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The potential link between sugar-sweetened beverage consumption and post-exercise airway narrowing across puberty: a longitudinal cohort study

  • Sam R Emerson (a1), Sara K Rosenkranz (a1), Richard R Rosenkranz (a1), Stephanie P Kurti (a2) and Craig A Harms (a2)...

Abstract

Objective

The prevalence of asthma is rising, presenting serious public health challenges. Recent data suggest that sugar-sweetened beverage (SSB) consumption plays a role in asthma aetiology. The purpose of the present study was to determine whether SSB consumption is linked to post-exercise airway narrowing (predictor of asthma development) across puberty.

Design

Participants completed pulmonary function tests, physical activity and dietary habit questionnaires, and an exercise test to exhaustion.

Setting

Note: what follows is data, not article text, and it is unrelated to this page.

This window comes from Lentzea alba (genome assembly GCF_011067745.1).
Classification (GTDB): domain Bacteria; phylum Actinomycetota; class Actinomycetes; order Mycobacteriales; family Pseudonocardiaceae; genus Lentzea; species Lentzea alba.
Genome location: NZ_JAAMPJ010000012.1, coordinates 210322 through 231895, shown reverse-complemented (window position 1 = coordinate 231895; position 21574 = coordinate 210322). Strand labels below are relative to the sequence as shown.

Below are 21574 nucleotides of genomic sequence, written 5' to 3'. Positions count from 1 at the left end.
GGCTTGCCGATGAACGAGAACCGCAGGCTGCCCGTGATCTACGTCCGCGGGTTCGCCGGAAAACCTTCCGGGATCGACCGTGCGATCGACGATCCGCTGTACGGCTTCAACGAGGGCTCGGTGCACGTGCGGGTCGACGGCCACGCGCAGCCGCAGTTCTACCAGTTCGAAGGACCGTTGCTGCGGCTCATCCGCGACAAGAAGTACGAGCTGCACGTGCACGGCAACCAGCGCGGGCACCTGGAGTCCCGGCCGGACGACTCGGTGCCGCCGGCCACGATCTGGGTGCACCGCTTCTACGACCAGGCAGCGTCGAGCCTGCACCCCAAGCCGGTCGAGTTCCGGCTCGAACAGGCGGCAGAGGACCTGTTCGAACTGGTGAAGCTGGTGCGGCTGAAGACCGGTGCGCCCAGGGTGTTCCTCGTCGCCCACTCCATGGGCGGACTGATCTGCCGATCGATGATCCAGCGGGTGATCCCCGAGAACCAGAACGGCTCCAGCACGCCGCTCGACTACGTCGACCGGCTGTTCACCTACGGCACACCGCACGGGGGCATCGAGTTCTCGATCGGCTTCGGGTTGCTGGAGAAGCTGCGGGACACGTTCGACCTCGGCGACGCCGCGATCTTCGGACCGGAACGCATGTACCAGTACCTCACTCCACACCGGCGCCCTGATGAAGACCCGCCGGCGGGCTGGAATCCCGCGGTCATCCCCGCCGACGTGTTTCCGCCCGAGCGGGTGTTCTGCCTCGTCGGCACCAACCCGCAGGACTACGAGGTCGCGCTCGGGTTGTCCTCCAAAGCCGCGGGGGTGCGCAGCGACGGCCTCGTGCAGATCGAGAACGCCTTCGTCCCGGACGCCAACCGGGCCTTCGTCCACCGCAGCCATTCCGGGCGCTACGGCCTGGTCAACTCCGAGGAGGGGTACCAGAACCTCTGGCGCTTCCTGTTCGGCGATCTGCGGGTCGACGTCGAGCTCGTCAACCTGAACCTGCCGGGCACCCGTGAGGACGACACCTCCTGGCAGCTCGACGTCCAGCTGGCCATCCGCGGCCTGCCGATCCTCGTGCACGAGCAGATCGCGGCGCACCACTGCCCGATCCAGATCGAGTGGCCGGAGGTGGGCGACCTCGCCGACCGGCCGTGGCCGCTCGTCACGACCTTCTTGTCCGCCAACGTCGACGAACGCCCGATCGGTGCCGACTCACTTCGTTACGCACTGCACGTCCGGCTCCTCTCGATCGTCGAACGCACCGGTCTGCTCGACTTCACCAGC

Community in Manhattan, Kansas, USA.

Subjects

We recruited ten boys and ten girls from an original cohort of forty participants tested in our laboratory approximately 5 years prior. Participants were aged 9·7 (sd 0·9) years at baseline and 14·7 (sd 0·9) years at follow-up.

Results

Pre-puberty, boys consumed 6·8 (sd 4·8) servings/week and girls consumed 6·9 (sd 3·7) servings/week, while post-puberty boys consumed 11·5 (sd 5·3) servings/week and girls consumed 7·7 (sd 4·3) servings/week. Using Pearson correlation, SSB consumption was not significantly related to post-exercise airway narrowing at pre-puberty (r=−0·35, P=0·130). In linear regression analyses, SSB consumption was significantly related to post-exercise airway narrowing post-puberty before (standardized β=−0·60, P=0·005) but not after (standardized β=−0·33, P=0·211) adjustment for confounders. Change in SSB consumption from pre- to post-puberty was significantly associated with post-exercise airway narrowing post-puberty (r=−0·61, P=0·010) and change in post-exercise airway narrowing from pre- to post-puberty (r=−0·45, P=0·048) when assessed via Pearson correlations.

Conclusions

These findings suggest a possible link between SSB consumption and asthma development during maturation. Reduced SSB intake may be a possible public health avenue for blunting rising asthma prevalence.

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Copyright

Corresponding author

* Corresponding author: Email same@ksu.edu

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